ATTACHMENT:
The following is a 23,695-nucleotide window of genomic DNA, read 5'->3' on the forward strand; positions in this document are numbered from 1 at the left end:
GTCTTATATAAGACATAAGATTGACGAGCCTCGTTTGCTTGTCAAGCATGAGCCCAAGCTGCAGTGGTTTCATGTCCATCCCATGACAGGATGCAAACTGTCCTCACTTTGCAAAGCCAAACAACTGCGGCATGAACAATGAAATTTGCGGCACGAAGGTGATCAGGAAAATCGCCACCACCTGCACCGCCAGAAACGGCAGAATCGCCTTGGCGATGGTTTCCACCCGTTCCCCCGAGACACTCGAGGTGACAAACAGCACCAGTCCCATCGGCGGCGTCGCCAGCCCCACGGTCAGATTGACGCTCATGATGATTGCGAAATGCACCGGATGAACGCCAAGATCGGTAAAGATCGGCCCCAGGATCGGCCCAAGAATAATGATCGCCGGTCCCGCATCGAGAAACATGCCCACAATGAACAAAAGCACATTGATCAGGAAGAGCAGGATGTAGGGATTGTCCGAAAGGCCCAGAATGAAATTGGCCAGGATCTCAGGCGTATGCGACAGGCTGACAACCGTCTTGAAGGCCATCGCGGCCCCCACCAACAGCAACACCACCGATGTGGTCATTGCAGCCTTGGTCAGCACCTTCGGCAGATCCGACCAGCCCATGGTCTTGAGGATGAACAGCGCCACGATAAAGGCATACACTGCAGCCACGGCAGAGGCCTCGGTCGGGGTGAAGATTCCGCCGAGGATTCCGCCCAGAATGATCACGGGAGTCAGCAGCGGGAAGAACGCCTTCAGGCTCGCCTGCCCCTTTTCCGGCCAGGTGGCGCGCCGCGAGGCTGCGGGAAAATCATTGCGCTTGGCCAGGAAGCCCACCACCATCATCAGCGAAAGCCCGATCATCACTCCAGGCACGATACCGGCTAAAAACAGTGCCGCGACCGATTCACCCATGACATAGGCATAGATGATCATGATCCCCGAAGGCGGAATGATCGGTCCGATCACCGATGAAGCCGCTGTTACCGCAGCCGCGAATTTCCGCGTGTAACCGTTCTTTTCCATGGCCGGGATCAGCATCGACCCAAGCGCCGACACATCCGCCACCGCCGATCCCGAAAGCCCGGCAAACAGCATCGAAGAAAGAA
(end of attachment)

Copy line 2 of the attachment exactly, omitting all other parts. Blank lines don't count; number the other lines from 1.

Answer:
GTCTTATATAAGACATAAGATTGACGAGCCTCGTTTGCTTGTCAAGCATGAGCCCAAGCTGCAGTGGTTTCATGTCCATCCCATGACAGGATGCAAACTGTCCTCACTTTGCAAAGCCAAACAACTGCGGCATGAACAATGAAATTTGCGGCACGAAGGTGATCAGGAAAATCGCCACCACCTGCACCGCCAGAAACGGCAGAATCGCCTTGGCGATGGTTTCCACCCGTTCCCCCGAGACACTCGAGGTGACAAACAGCACCAGTCCCATCGGCGGCGTCGCCAGCCCCACGGTCAGATTGACGCTCATGATGATTGCGAAATGCACCGGATGAACGCCAAGATCGGTAAAGATCGGCCCCAGGATCGGCCCAAGAATAATGATCGCCGGTCCCGCATCGAGAAACATGCCCACAATGAACAAAAGCACATTGATCAGGAAGAGCAGGATGTAGGGATTGTCCGAAAGGCCCAGAATGAAATTGGCCAGGATCTCAGGCGTATGCGACAGGCTGACAACCGTCTTGAAGGCCATCGCGGCCCCCACCAACAGCAACACCACCGATGTGGTCATTGCAGCCTTGGTCAGCACCTTCGGCAGATCCGACCAGCCCATGGTCTTGAGGATGAACAGCGCCACGATAAAGGCATACACTGCAGCCACGGCAGAGGCCTCGGTCGGGGTGAAGATTCCGCCGAGGATTCCGCCCAGAATGATCACGGGAGTCAGCAGCGGGAAGAACGCCTTCAGGCTCGCCTGCCCCTTTTCCGGCCAGGTGGCGCGCCGCGAGGCTGCGGGAAAATCATTGCGCTTGGCCAGGAAGCCCACCACCATCATCAGCGAAAGCCCGATCATCACTCCAGGCACGATACCGGCTAAAAACAGTGCCGCGACCGATTCACCCATGACATAGGCATAGATGATCATGATCCCCGAAGGCGGAATGATCGGTCCGATCACCGATGAAGCCGCTGTTACCGCAGCCGCGAATTTCCGCGTGTAACCGTTCTTTTCCATGGCCGGGATCAGCATCGACCCAAGCGCCGACACATCCGCCACCGCCGATCCCGAAAGCCCGGCAAACAGCATCGAAGAAAGAA